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To keep with the arcade appeal, the campaign of Guns, Gore & Cannoli allows you to play one to four players. The guns you pick up are shared among all players, and there’s a slew of characters to choose from. The game is already somewhat hectic, and adding players just adds to the fun. This is one benefit of the Switch version over others, as this is one more game you can play with a friend by simply passing a Joy-Con. Each player chooses a character to play as when starting the game off, as players can join in on a saved campaign. I found the game to run smoothly with my one cooperative partner, so with all of the action happening on screen I’d imagine it would play just as smoothly with three or four. Play through what you like with as many players as you like, and when you return to resume the game at your saved checkpoint, just choose how many will play as whatever character you pick. Sure, Vinnie will always be the character in the cutscenes no matter who player one chooses, but each character has a different voice in game. The things that character says can become somewhat repetitive, so it might be fun for the player – especially if playing through this game alone – to change up the character once in a while.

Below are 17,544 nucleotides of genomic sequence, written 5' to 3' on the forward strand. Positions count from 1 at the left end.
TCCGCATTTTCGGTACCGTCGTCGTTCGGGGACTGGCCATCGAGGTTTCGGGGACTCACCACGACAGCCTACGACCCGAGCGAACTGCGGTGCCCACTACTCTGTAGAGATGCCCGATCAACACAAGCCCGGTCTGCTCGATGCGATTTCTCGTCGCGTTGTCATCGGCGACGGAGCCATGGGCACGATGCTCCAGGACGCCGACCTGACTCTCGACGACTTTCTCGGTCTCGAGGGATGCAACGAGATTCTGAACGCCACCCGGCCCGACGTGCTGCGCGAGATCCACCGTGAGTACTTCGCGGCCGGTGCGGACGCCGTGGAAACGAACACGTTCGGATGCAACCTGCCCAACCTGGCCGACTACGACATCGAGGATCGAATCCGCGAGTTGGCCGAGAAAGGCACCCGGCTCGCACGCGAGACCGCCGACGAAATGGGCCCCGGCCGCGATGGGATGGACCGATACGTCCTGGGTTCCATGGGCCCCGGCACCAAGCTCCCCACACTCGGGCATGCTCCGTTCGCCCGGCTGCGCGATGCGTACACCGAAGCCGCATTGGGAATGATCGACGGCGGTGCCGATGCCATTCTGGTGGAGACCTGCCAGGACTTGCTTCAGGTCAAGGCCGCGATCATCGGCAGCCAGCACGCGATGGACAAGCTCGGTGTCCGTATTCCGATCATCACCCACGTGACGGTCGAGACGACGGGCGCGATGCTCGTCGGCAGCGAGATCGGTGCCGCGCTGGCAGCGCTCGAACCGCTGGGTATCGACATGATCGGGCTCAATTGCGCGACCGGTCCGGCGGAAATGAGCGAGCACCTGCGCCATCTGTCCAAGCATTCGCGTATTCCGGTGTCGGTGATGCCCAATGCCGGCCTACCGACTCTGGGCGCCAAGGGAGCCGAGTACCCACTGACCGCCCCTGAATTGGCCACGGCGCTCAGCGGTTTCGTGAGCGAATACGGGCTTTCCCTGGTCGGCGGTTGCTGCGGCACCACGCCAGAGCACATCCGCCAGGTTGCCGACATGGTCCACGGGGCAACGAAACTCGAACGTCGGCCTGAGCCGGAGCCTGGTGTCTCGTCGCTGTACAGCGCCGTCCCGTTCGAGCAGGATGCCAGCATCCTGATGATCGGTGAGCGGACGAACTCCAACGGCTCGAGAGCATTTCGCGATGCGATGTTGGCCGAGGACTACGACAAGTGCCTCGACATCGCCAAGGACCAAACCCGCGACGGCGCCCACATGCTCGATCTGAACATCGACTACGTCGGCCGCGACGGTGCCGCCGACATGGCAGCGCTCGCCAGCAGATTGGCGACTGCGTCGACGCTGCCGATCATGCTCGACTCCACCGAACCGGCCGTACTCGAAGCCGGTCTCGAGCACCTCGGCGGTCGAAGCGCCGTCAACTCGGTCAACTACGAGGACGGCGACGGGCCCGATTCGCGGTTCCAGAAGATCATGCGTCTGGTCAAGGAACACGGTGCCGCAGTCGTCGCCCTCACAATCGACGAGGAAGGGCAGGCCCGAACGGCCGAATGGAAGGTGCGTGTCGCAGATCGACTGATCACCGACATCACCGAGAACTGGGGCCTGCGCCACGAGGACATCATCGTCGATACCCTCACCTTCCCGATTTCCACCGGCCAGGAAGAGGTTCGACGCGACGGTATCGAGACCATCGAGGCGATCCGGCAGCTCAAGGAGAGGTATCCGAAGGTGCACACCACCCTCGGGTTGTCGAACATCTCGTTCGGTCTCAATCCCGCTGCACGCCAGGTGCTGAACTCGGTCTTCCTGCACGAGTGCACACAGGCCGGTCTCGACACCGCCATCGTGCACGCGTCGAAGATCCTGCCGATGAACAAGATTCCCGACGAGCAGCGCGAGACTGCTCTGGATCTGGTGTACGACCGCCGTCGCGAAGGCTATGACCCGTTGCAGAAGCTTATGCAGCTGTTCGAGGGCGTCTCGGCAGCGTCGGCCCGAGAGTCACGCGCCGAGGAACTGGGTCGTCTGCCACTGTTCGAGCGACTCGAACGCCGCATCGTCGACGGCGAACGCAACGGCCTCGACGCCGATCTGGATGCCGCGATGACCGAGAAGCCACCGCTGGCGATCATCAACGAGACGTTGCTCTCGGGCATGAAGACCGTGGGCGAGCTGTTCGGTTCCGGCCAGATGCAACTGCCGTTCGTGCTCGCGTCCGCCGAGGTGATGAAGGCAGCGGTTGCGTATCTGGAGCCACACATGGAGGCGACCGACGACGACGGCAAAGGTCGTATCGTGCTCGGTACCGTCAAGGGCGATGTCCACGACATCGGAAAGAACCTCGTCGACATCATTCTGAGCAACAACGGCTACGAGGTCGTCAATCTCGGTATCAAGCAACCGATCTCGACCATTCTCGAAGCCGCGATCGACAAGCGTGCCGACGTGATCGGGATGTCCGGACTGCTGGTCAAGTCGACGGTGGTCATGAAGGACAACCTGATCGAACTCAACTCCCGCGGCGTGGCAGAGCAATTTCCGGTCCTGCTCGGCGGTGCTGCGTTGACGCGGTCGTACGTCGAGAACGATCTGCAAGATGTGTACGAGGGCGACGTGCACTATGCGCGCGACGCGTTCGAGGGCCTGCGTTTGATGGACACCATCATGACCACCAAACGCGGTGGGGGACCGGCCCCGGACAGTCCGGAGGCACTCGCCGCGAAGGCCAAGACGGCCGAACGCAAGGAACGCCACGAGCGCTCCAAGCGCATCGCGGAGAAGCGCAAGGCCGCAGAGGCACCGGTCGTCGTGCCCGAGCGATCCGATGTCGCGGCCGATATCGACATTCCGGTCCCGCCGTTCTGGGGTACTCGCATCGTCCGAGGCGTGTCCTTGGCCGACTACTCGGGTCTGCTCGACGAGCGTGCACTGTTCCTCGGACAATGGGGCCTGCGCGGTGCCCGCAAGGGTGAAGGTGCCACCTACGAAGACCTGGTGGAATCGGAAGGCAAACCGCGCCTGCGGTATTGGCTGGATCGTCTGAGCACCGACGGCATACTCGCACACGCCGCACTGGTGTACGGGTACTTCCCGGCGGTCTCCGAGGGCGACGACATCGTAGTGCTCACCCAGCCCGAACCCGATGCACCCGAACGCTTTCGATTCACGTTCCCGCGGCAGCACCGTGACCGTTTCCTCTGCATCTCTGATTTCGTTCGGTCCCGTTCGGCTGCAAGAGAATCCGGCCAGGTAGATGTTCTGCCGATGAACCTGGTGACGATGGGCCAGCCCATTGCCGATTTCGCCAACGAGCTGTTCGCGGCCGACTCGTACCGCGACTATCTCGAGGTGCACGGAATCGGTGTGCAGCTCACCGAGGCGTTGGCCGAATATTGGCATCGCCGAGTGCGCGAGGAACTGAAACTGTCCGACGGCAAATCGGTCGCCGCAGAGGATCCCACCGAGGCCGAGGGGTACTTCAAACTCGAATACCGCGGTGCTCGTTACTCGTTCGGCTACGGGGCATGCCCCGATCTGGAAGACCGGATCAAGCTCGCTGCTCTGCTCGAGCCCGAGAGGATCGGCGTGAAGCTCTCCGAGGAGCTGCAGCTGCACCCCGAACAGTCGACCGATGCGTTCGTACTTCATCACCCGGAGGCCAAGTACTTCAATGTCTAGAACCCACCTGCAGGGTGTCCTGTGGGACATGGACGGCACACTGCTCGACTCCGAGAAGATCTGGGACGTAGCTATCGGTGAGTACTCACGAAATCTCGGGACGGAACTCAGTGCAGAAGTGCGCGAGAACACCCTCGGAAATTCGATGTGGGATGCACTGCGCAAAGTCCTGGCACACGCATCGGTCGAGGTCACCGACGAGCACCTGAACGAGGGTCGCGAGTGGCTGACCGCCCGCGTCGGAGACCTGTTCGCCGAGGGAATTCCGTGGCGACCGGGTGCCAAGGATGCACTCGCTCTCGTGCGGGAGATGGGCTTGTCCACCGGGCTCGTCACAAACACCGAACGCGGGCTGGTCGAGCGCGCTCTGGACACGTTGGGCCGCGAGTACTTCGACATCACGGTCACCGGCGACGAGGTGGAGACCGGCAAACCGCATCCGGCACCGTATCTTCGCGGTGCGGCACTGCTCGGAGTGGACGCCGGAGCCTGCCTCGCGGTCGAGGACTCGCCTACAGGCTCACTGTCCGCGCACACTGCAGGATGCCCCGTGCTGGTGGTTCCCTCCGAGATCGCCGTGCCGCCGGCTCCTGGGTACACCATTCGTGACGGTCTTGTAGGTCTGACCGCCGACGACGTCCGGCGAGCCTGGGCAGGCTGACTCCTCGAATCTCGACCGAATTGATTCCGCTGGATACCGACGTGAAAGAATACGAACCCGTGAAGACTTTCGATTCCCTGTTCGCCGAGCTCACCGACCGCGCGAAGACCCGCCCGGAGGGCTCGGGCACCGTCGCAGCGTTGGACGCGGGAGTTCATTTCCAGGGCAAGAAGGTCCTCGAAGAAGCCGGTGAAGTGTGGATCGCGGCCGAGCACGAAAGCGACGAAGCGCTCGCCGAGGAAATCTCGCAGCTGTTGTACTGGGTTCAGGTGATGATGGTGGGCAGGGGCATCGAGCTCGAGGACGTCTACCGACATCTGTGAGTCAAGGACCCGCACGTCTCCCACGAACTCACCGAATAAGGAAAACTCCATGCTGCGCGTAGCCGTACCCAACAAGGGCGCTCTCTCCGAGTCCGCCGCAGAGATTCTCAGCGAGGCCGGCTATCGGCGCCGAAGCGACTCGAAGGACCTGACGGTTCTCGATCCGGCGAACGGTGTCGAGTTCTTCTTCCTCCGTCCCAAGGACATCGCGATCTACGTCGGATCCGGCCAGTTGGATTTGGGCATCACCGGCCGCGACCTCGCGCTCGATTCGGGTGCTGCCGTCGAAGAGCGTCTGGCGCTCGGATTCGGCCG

There’s a fair amount of campaign content with 12 missions that is just right for the game and flows seamlessly along with the occasional boss battle. What adds to the game in a surprising way, however, is the local versus mode. This is an understated mode that I don’t feel has been given enough time in the spotlight even by others that have discussed the game. The versus made is an absolute “blast” with to play with friends for a total of four players, and even includes bots to supplement if you want to go at it alone or with one or two friends. Bots aren’t needed, however, so a duel of two players works out fine with the other respawning at a distance. The movement of the characters is faster in this mode, which adds to the frantic arena deathmatch. Sure, playing the campaign is fun with friends. But while the gameplay of the campaign is best played in bursts, the versus mode has that appeal of wanting to play “just one more round”. Choose your weapon type and level, and run all over the arena to collect guns. The arenas really show off the breadth of settings in the game, and the characters are fun. I’d even like to see additional content for the game that provides additional arenas, characters and modes. I’d pay a couple dollars for it. The versus mode is that much fun.